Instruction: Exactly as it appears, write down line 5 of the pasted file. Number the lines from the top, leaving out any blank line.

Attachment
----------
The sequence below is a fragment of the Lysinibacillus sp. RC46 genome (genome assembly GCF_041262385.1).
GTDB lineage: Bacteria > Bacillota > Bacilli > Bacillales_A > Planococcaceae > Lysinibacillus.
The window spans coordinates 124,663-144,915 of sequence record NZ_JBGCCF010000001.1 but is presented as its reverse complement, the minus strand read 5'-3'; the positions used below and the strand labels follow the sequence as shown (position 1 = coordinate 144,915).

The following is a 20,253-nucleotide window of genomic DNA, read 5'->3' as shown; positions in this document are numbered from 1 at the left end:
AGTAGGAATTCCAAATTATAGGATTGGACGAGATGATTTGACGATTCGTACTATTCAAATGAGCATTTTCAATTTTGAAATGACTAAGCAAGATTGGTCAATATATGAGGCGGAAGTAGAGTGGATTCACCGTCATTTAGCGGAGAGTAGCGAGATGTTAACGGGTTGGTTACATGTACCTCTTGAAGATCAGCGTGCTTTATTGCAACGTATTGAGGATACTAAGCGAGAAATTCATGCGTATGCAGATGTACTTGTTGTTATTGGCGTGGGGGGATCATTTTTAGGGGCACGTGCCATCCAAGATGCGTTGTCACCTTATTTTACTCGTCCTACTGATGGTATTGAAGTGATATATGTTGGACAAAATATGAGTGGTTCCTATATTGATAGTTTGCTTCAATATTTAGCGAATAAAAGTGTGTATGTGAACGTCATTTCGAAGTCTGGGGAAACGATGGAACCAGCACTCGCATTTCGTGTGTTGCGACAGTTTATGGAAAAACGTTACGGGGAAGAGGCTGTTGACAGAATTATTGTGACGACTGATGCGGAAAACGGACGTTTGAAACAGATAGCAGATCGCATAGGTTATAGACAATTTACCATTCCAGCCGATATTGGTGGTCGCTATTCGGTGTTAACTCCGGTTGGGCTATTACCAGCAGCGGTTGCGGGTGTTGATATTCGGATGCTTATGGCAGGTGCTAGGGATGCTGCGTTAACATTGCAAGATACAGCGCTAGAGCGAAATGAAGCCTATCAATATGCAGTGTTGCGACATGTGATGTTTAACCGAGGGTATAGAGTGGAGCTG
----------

AGTAGGAATTCCAAATTATAGGATTGGACGAGATGATTTGACGATTCGTACTATTCAAATGAGCATTTTCAATTTTGAAATGACTAAGCAAGATTGGTCAATATATGAGGCGGAAGTAGAGTGGATTCACCGTCATTTAGCGGAGAGTAGCGAGATGTTAACGGGTTGGTTACATGTACCTCTTGAAGATCAGCGTGCTTTATTGCAACGTATTGAGGATACTAAGCGAGAAATTCATGCGTATGCAGATGTACTTGTTGTTATTGGCGTGGGGGGATCATTTTTAGGGGCACGTGCCATCCAAGATGCGTTGTCACCTTATTTTACTCGTCCTACTGATGGTATTGAAGTGATATATGTTGGACAAAATATGAGTGGTTCCTATATTGATAGTTTGCTTCAATATTTAGCGAATAAAAGTGTGTATGTGAACGTCATTTCGAAGTCTGGGGAAACGATGGAACCAGCACTCGCATTTCGTGTGTTGCGACAGTTTATGGAAAAACGTTACGGGGAAGAGGCTGTTGACAGAATTATTGTGACGACTGATGCGGAAAACGGACGTTTGAAACAGATAGCAGATCGCATAGGTTATAGACAATTTACCATTCCAGCCGATATTGGTGGTCGCTATTCGGTGTTAACTCCGGTTGGGCTATTACCAGCAGCGGTTGCGGGTGTTGATATTCGGATGCTTATGGCAGGTGCTAGGGATGCTGCGTTAACATTGCAAGATACAGCGCTAGAGCGAAATGAAGCCTATCAATATGCAGTGTTGCGACATGTGATGTTTAACCGAGGGTATAGAGTGGAGCTG